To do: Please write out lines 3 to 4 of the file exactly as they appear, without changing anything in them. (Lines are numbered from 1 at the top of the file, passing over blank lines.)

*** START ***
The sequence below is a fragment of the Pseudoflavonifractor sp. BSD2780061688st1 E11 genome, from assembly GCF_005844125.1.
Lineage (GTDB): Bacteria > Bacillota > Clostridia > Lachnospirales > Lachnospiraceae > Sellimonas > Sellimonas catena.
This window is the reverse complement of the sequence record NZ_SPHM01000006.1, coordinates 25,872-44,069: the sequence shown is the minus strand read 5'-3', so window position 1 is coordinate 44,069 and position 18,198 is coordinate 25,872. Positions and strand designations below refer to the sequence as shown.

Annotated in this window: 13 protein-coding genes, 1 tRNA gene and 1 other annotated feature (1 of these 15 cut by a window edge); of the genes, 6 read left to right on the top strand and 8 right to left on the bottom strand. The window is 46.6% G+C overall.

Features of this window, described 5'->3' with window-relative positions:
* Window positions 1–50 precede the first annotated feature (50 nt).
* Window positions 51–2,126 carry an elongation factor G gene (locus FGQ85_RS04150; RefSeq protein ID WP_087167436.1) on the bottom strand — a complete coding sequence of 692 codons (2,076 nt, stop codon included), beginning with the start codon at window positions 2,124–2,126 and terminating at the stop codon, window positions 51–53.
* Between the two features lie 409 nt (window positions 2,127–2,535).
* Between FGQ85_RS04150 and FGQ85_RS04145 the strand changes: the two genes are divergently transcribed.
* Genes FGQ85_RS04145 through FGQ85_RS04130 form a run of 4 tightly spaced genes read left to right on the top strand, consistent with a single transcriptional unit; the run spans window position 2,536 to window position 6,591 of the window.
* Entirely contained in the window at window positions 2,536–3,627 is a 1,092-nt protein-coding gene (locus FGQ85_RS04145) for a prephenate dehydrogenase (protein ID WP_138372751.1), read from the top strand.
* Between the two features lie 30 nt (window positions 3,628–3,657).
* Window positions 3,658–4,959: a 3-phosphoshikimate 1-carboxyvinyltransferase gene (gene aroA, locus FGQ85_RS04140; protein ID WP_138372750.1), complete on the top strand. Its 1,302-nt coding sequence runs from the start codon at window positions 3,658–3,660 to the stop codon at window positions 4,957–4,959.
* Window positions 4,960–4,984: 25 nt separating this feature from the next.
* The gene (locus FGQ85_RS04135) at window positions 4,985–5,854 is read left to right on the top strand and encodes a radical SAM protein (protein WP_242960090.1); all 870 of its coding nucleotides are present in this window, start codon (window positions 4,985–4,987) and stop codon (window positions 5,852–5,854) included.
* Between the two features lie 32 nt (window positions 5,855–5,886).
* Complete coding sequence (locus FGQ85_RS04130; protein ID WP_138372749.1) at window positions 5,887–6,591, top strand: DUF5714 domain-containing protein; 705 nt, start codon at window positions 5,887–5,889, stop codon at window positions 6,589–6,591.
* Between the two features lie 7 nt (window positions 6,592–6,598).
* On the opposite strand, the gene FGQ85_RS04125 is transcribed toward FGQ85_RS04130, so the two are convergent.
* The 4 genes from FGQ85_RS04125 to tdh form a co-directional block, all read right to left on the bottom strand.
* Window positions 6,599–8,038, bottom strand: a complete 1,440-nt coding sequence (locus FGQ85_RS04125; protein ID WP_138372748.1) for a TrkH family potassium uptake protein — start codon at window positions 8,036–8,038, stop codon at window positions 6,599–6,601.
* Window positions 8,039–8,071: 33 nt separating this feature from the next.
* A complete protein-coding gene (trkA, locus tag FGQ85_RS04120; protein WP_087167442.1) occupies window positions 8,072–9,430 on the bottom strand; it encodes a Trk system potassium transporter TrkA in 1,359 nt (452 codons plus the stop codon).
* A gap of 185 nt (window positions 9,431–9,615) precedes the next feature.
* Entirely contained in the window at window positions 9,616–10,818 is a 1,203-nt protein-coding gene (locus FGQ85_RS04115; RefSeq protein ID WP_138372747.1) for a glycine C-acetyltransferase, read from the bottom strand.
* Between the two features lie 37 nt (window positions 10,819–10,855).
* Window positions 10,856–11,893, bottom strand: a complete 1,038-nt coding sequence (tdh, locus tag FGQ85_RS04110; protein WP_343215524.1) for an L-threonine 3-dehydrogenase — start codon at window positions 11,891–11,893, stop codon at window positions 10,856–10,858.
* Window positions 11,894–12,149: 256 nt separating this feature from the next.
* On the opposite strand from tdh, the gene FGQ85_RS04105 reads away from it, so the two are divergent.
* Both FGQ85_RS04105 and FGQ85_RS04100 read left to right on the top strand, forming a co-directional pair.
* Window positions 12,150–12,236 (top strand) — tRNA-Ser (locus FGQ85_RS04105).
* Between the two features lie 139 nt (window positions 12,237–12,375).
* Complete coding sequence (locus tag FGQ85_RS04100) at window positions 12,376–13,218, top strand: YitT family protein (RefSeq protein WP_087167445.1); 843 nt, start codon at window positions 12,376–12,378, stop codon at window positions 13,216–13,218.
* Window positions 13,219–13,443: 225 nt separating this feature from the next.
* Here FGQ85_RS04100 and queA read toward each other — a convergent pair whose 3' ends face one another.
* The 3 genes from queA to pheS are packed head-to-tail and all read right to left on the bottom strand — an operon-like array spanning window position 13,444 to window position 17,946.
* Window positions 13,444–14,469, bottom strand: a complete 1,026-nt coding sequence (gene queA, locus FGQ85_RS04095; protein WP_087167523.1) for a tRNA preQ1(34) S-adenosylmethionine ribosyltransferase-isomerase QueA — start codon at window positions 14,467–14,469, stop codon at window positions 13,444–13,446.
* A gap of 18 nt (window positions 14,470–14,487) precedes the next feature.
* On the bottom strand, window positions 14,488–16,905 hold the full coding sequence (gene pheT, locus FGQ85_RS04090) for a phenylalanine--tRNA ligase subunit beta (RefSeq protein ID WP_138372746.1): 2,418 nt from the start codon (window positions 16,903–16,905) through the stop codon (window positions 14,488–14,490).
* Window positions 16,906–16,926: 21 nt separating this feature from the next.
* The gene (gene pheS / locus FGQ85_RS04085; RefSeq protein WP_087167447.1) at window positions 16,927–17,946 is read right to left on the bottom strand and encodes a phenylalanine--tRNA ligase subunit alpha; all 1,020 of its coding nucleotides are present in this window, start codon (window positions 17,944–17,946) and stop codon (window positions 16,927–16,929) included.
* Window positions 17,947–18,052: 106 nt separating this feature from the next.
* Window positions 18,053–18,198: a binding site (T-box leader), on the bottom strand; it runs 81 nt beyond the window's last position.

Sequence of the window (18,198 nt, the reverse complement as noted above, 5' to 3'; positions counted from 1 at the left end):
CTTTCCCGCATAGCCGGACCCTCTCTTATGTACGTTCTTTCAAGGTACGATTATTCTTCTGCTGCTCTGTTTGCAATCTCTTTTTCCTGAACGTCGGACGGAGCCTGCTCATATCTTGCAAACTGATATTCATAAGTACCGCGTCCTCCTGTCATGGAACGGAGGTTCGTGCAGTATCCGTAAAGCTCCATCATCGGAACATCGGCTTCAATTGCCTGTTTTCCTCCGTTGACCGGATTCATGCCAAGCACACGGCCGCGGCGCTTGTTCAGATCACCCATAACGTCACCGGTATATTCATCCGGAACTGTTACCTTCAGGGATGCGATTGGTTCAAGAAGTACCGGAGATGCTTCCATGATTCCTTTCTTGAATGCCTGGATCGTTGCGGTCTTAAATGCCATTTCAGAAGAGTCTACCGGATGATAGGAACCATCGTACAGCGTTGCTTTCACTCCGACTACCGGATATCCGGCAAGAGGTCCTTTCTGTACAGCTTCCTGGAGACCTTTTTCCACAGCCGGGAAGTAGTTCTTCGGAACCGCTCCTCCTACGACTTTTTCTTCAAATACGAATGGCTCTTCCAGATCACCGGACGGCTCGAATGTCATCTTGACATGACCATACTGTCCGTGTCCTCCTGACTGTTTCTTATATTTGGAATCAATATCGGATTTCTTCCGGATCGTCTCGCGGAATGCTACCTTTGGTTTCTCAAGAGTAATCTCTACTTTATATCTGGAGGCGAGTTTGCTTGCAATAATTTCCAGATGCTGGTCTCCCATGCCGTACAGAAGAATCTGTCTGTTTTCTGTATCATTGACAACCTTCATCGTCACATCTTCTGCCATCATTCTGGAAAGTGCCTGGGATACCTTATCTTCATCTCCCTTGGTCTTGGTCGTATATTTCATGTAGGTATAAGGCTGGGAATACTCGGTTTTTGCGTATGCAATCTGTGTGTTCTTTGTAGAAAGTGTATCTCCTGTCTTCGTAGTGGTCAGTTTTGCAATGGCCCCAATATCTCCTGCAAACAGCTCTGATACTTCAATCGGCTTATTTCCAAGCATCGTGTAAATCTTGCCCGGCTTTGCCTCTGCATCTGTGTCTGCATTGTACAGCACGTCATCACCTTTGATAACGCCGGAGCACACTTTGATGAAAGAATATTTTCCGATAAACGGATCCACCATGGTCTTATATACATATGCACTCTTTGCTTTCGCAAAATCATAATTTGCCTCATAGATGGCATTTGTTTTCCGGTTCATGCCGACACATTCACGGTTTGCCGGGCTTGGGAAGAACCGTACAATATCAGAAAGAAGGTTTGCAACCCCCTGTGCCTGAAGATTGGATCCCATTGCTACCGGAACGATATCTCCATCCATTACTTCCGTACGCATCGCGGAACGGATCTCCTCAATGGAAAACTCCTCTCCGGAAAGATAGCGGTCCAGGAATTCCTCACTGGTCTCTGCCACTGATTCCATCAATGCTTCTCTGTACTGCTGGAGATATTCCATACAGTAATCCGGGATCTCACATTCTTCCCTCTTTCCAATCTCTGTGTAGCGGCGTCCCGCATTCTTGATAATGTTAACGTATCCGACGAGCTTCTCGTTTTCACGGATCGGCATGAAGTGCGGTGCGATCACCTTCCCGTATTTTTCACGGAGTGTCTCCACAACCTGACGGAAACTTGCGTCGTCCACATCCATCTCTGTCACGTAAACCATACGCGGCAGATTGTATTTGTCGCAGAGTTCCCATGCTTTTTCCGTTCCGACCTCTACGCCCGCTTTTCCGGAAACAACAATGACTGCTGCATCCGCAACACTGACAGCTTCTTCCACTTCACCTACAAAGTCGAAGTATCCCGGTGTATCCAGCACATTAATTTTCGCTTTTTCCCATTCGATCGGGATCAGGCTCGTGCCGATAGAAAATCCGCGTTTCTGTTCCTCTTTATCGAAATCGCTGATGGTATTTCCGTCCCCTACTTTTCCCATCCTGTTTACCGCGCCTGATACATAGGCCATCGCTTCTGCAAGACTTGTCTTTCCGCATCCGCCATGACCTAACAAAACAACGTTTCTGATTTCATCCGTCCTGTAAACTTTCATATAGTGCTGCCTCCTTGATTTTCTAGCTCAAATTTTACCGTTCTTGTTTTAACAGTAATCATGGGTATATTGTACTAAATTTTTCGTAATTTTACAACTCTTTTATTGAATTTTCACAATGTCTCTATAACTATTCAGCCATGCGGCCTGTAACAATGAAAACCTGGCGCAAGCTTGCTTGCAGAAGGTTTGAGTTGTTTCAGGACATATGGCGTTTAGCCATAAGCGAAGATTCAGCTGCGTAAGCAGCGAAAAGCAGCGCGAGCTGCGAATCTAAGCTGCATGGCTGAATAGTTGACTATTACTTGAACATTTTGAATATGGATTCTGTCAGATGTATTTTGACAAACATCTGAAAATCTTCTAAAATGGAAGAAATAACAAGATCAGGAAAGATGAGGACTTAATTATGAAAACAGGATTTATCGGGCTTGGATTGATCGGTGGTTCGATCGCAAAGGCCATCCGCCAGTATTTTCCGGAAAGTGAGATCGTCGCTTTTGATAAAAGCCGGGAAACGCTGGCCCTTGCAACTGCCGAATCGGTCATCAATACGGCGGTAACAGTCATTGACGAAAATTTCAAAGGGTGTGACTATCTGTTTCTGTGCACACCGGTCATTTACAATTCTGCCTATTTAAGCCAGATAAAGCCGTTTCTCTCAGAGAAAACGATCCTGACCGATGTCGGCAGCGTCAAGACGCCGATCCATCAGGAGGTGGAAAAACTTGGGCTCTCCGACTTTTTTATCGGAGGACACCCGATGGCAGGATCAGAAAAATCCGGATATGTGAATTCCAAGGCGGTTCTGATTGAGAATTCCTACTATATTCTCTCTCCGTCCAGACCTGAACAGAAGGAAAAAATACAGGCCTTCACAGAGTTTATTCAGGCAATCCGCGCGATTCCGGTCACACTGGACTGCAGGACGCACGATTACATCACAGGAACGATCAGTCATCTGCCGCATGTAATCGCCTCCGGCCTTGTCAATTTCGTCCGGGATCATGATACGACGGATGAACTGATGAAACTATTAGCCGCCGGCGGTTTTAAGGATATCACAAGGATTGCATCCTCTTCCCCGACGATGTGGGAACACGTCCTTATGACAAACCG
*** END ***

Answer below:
This window is the reverse complement of the sequence record NZ_SPHM01000006.1, coordinates 25,872-44,069: the sequence shown is the minus strand read 5'-3', so window position 1 is coordinate 44,069 and position 18,198 is coordinate 25,872. Positions and strand designations below refer to the sequence as shown.

Annotated in this window: 13 protein-coding genes, 1 tRNA gene and 1 other annotated feature (1 of these 15 cut by a window edge); of the genes, 6 read left to right on the top strand and 8 right to left on the bottom strand. The window is 46.6% G+C overall.